Six Places in Buenos Aires Where You’ll Want to Have a Drink
To get a general idea of how the people of Buenos Aires drink, you need only go inside any grocery or convenience store. It won’t be too many steps before you’re confronted with an end-of-aisle liquor display. But it won’t be vodka or rum on sale. It will be Campari, Fernet Branca, Cynar, Cinzano vermouth or Gancia, an aperitivo. Each is an Italian product, but porteños (as residents here are called), many of whom are of Italian or Spanish descent, have made them their own.
Cynar Juleps are more common than Mint Juleps, perhaps partly because bourbon is hard to come by here. Negronis and Negroni variations are everywhere; Argentina is the world’s third largest market for Campari. And Fernet and Coke might as well be the national drink. It’s not for nothing that Argentina has its own Campari and Fernet Branca distilleries. Thirsts must be met.
These longstanding drinking traditions have been interwoven into Buenos Aires’ robust cocktail scene, which encompasses more than 50 bars. They include every recognizable variety of drinking den, from hidden joints like the Harrison Speakeasy, to restaurant bars such as Casa Cavia; from historical standard bearers like Los Galgos, to the theme-park extravaganza Uptown, whose entrance exactly resembles a New York subway station — tile walls, turnstiles, sliding train doors and all. While they all keep an eye trained on global cocktail trends, each saloon has a distinctly Argentine edge.
“There are small and personal bars, and there are large and popular bars,” explains Rodolfo Reich, a local journalist and cocktail authority. “The lack of some imported drinks is supplanted with artisanal recipes from each bartender.”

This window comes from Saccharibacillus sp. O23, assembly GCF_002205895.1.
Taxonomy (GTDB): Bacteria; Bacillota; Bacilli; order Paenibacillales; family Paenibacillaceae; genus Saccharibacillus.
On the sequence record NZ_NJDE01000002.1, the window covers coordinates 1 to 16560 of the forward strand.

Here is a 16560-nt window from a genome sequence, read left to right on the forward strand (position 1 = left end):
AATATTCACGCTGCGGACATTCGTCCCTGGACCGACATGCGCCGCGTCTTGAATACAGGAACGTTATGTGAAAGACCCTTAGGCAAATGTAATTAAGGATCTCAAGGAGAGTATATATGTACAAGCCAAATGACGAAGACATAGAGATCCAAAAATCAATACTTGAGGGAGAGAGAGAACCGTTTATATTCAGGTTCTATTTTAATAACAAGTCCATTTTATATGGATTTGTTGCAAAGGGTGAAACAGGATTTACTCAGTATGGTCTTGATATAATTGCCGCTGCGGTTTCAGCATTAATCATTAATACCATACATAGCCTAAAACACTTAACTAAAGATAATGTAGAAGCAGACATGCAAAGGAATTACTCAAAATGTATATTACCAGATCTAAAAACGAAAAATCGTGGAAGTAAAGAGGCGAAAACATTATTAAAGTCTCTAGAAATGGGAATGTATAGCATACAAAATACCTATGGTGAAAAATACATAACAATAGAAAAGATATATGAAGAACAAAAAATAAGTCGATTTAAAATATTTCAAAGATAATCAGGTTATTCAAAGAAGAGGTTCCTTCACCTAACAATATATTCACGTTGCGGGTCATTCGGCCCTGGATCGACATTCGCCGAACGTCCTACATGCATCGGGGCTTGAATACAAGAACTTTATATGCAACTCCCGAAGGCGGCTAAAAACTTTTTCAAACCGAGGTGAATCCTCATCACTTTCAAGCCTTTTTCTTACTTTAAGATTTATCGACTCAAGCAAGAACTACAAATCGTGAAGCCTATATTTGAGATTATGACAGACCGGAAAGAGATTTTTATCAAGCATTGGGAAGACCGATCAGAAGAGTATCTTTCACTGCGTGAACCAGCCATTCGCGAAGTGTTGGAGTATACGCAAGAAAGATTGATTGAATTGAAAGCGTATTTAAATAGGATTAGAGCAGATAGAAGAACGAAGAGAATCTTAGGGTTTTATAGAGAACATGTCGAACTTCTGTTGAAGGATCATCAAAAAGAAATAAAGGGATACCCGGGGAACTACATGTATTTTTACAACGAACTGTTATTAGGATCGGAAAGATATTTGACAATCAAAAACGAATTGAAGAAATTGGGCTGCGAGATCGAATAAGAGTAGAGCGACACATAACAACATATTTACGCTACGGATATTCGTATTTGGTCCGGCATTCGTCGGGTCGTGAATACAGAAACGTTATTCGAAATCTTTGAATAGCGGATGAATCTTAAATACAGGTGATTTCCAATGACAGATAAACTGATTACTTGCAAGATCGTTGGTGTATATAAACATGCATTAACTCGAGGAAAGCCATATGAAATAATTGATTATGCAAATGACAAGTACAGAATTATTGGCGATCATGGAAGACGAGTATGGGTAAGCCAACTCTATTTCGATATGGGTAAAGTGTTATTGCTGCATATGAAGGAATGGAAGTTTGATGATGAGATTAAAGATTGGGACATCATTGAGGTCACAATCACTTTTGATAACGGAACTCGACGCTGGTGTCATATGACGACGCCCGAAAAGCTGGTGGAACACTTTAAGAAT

And none of the watering holes are too far from a purveyor of Buenos Aires-style pizza, which is heavy on the cheese, may come on a flatbread made with chickpea flour, and could possibly be the best drunk food in the world. (Güerrin and El Cuartito are two recommended pizzerias.)
Also, the Argentine peso has fallen by nearly 50 percent against the U.S. dollar this year, making Buenos Aires an even more affordable destination for travelers. The country’s currency crisis is extremely tough on Argentina’s citizens, but helped boost tourism arrivals in September by 12 percent, according to government statistics.
If you want to take in the full gamut of porteño cocktailing, here is a suggested six-stop itinerary that covers most of the culinary and cultural bases.
Neighborhood: San Telmo, 500 Avenida Juan de Garay
Doppelgänger is a darkened cove painted in deep shades of green and red. It may be the best place in town to order classic cocktails. The menu is littered with them. Of course, “classic” can mean something different here. Take the Old-Fashioned, the bar’s biggest seller. As with pizza, locals make this international staple their own way. A mixture of sugar and plenty of Angostura bitters is muddled at the bottom of the glass, then swirled about until it coats the entire inside. At Doppelgänger, an orange slice is then lightly muddled at the bottom. This is covered with ice, and then bourbon. The result is basically an Old-Fashioned crusta, an old genre of cocktail that involves a sugar rim. The first sip is strong. You’ll want the spoon they serve it with to stir the drink and integrate that sugar coating into the spirit. The Gibson is a good bet here, too, as it is the favorite of the owner, Guillermo Blumenkamp. They serve a dry version, with little vermouth and three onions. It is said that, if someone orders one, Mr. Blumenkamp will take one, too.